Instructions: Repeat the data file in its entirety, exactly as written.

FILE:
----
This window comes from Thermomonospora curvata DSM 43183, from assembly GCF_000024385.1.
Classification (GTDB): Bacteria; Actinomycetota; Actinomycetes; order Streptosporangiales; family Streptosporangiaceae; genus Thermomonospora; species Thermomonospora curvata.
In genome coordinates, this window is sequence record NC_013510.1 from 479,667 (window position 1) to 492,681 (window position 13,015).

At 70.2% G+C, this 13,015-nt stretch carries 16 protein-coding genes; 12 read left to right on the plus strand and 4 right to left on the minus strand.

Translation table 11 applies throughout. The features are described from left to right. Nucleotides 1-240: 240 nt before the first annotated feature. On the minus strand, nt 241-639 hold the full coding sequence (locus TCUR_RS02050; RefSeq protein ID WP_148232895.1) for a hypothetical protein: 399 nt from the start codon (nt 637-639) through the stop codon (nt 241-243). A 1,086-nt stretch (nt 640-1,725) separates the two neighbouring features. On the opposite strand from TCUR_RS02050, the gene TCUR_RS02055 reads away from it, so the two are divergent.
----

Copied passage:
This window comes from Thermomonospora curvata DSM 43183, from assembly GCF_000024385.1.
Classification (GTDB): Bacteria; Actinomycetota; Actinomycetes; order Streptosporangiales; family Streptosporangiaceae; genus Thermomonospora; species Thermomonospora curvata.
In genome coordinates, this window is sequence record NC_013510.1 from 479,667 (window position 1) to 492,681 (window position 13,015).

At 70.2% G+C, this 13,015-nt stretch carries 16 protein-coding genes; 12 read left to right on the plus strand and 4 right to left on the minus strand.

Translation table 11 applies throughout. The features are described from left to right. Nucleotides 1-240: 240 nt before the first annotated feature. On the minus strand, nt 241-639 hold the full coding sequence (locus TCUR_RS02050; RefSeq protein ID WP_148232895.1) for a hypothetical protein: 399 nt from the start codon (nt 637-639) through the stop codon (nt 241-243). A 1,086-nt stretch (nt 640-1,725) separates the two neighbouring features. On the opposite strand from TCUR_RS02050, the gene TCUR_RS02055 reads away from it, so the two are divergent.